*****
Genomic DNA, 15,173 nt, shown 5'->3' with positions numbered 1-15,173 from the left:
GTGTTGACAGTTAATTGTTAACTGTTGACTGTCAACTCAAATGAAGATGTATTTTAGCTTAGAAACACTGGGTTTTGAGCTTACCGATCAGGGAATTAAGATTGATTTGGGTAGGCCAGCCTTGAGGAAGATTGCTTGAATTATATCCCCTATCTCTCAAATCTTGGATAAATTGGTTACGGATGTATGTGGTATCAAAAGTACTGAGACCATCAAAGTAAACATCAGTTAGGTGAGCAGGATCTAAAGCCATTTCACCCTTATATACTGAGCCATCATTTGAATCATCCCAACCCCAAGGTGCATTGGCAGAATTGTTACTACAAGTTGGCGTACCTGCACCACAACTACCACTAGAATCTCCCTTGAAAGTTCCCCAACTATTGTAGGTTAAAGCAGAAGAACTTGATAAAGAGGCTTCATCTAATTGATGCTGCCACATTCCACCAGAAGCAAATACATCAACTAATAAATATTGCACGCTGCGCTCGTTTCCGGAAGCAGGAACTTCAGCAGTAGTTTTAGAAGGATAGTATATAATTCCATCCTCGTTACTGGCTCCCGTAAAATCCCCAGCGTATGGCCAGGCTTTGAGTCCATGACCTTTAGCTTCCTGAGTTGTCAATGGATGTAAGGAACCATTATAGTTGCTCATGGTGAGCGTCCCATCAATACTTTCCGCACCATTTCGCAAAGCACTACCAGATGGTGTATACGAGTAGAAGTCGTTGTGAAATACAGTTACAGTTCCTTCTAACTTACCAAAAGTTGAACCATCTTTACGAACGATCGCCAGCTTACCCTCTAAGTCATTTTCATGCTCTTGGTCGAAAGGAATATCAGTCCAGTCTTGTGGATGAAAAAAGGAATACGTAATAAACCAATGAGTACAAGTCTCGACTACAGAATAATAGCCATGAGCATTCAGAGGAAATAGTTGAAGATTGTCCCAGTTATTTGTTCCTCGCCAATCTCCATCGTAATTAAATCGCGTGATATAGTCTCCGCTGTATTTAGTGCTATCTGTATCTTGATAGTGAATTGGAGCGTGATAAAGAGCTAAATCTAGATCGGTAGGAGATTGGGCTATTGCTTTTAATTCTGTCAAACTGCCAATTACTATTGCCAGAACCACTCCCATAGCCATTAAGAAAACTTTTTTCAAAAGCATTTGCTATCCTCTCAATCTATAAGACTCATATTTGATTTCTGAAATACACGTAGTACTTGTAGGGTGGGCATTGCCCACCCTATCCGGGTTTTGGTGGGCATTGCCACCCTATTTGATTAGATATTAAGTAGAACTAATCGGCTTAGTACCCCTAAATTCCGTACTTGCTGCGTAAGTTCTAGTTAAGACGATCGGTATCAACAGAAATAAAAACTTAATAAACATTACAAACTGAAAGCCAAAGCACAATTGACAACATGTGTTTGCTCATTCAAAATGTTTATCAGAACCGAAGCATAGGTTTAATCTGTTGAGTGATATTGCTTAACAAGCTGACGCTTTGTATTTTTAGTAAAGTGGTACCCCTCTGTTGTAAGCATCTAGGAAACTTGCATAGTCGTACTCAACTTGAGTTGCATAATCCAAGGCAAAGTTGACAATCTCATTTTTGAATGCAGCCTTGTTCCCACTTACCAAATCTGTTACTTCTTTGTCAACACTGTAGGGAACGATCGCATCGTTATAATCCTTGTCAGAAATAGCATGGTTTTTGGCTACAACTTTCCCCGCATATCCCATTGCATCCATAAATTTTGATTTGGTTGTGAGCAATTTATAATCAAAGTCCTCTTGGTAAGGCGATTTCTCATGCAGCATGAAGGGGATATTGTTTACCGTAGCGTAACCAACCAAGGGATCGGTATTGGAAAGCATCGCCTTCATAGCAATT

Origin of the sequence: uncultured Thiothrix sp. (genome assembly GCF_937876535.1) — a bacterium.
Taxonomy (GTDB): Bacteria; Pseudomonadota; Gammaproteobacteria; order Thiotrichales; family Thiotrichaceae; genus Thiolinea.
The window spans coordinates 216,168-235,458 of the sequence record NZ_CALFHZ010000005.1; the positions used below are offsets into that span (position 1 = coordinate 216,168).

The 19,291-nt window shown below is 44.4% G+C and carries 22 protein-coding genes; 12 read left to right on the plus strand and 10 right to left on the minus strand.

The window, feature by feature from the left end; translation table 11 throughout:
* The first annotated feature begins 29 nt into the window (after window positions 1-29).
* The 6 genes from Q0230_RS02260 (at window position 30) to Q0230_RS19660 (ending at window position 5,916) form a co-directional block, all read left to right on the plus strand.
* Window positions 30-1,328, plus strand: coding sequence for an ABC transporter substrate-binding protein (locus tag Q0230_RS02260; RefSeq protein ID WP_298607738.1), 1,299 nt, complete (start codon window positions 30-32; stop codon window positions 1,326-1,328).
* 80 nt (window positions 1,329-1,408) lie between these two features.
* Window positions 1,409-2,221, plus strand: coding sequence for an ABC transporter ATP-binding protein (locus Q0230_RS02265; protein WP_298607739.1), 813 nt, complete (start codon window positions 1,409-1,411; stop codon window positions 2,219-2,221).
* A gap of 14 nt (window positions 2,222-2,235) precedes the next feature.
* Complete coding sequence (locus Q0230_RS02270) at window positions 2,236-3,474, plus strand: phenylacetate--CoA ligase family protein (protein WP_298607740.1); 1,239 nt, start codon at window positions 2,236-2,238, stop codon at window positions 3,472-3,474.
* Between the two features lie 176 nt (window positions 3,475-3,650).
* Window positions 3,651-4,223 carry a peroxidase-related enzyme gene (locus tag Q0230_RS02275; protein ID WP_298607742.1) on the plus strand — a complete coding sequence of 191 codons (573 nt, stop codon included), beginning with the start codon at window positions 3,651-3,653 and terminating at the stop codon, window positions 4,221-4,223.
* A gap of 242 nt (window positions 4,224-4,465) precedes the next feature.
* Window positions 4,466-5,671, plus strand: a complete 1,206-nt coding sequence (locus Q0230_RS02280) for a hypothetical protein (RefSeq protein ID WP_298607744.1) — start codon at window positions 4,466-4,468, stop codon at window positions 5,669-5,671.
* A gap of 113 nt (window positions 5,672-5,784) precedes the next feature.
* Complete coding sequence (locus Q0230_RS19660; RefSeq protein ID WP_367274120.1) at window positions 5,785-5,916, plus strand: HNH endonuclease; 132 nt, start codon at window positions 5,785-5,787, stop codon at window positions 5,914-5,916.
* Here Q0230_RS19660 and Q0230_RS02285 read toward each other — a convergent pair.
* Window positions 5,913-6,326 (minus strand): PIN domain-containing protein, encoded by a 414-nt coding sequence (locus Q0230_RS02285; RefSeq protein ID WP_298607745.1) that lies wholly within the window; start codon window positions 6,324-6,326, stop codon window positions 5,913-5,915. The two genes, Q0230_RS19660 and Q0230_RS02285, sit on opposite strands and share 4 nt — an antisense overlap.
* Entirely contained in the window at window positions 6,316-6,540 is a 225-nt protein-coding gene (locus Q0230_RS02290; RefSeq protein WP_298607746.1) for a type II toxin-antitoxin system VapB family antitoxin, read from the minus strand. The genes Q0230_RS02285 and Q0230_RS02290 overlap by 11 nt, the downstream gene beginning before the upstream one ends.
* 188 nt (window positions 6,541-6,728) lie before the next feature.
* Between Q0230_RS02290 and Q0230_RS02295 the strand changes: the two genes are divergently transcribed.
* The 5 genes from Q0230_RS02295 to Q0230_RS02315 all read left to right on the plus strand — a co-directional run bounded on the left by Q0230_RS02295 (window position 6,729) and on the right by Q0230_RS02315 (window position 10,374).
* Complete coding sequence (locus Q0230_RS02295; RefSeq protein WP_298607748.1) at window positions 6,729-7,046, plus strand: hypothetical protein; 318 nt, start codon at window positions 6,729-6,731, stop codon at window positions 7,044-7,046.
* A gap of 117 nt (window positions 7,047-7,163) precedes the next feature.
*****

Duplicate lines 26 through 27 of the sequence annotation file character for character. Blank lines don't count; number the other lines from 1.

* The 5 genes from Q0230_RS02295 to Q0230_RS02315 all read left to right on the plus strand — a co-directional run bounded on the left by Q0230_RS02295 (window position 6,729) and on the right by Q0230_RS02315 (window position 10,374).
* Complete coding sequence (locus Q0230_RS02295; RefSeq protein WP_298607748.1) at window positions 6,729-7,046, plus strand: hypothetical protein; 318 nt, start codon at window positions 6,729-6,731, stop codon at window positions 7,044-7,046.